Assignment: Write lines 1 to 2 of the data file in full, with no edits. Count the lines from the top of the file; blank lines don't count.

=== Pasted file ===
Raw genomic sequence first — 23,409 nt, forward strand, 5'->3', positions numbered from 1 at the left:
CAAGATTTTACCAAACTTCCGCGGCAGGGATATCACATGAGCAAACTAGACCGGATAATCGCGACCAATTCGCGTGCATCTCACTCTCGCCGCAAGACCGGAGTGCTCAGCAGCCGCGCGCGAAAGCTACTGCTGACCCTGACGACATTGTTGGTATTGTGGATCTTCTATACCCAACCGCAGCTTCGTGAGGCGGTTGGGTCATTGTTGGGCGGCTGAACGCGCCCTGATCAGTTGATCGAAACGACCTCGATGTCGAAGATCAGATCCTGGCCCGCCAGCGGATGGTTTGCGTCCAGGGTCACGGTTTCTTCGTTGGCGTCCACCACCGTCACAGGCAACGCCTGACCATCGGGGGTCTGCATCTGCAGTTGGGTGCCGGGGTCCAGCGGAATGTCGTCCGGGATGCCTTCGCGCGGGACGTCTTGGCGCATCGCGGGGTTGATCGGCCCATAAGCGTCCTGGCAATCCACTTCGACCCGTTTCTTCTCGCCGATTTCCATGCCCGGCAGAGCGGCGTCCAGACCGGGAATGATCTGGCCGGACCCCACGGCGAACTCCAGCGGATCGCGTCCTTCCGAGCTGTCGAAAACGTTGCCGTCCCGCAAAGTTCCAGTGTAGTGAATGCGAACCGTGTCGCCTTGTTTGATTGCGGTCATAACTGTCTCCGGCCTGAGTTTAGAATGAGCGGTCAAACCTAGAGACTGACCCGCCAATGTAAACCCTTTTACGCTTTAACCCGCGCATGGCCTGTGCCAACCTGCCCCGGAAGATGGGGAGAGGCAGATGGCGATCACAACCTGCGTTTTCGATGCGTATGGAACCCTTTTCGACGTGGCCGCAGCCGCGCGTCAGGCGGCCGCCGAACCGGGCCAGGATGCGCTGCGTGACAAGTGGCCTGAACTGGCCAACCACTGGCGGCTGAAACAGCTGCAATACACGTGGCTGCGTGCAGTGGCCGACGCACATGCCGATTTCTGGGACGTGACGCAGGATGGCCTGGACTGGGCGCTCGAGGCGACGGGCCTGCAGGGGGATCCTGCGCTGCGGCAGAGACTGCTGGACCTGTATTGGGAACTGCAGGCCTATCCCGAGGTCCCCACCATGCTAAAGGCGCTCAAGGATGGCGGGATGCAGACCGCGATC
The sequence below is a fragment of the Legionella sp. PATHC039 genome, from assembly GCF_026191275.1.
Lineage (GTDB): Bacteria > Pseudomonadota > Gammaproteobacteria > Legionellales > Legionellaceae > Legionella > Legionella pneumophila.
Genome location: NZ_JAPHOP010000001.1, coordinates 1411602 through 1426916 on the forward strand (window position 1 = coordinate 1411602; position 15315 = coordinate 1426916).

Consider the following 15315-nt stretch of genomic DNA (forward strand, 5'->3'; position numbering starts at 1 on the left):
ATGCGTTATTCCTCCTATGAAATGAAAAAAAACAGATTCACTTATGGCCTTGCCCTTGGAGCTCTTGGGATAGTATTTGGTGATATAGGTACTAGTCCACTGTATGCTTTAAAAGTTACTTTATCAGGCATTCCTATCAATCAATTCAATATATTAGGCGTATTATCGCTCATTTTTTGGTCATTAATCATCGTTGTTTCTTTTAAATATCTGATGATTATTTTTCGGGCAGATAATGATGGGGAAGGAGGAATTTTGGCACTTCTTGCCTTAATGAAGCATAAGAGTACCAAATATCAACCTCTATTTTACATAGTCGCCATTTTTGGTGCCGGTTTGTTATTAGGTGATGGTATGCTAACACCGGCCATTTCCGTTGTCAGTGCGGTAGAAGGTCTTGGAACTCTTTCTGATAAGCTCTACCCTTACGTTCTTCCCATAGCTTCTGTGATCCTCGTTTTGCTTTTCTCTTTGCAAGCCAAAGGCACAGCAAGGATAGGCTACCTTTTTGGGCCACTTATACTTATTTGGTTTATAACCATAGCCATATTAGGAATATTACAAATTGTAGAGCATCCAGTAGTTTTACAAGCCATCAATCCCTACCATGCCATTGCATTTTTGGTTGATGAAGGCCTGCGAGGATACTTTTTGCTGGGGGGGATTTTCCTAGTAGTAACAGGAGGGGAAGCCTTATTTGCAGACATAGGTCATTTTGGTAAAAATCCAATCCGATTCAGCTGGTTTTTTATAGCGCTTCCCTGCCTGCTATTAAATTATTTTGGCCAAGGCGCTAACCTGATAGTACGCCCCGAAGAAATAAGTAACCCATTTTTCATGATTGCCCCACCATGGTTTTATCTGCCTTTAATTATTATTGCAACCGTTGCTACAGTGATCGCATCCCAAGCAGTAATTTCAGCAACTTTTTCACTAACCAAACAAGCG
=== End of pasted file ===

Raw genomic sequence first — 23,409 nt, forward strand, 5'->3', positions numbered from 1 at the left:
CAAGATTTTACCAAACTTCCGCGGCAGGGATATCACATGAGCAAACTAGACCGGATAATCGCGACCAATTCGCGTGCATCTCACTCTCGCCGCAAGACCGGAGTGCTCAGCAGCCGCGCGCGAAAGCTACTGCTGACCCTGACGACATTGTTGGTATTGTGGATCTTCTATACCCAACCGCAGCTTCGTGAGGCGGTTGGGTCATTGTTGGGCGGCTGAACGCGCCCTGATCAGTTGATCGAAACGACCTCGATGTCGAAGATCAGATCCTGGCCCGCCAGCGGATGGTTTGCGTCCAGGGTCACGGTTTCTTCGTTGGCGTCCACCACCGTCACAGGCAACGCCTGACCATCGGGGGTCTGCATCTGCAGTTGGGTGCCGGGGTCCAGCGGAATGTCGTCCGGGATGCCTTCGCGCGGGACGTCTTGGCGCATCGCGGGGTTGATCGGCCCATAAGCGTCCTGGCAATCCACTTCGACCCGTTTCTTCTCGCCGATTTCCATGCCCGGCAGAGCGGCGTCCAGACCGGGAATGATCTGGCCGGACCCCACGGCGAACTCCAGCGGATCGCGTCCTTCCGAGCTGTCGAAAACGTTGCCGTCCCGCAAAGTTCCAGTGTAGTGAATGCGAACCGTGTCGCCTTGTTTGATTGCGGTCATAACTGTCTCCGGCCTGAGTTTAGAATGAGCGGTCAAACCTAGAGACTGACCCGCCAATGTAAACCCTTTTACGCTTTAACCCGCGCATGGCCTGTGCCAACCTGCCCCGGAAGATGGGGAGAGGCAGATGGCGATCACAACCTGCGTTTTCGATGCGTATGGAACCCTTTTCGACGTGGCCGCAGCCGCGCGTCAGGCGGCCGCCGAACCGGGCCAGGATGCGCTGCGTGACAAGTGGCCTGAACTGGCCAACCACTGGCGGCTGAAACAGCTGCAATACACGTGGCTGCGTGCAGTGGCCGACGCACATGCCGATTTCTGGGACGTGACGCAGGATGGCCTGGACTGGGCGCTCGAGGCGACGGGCCTGCAGGGGGATCCTGCGCTGCGGCAGAGACTGCTGGACCTGTATTGGGAACTGCAGGCCTATCCCGAGGTCCCCACCATGCTAAAGGCGCTCAAGGATGGCGGGATGCAGACCGCGATC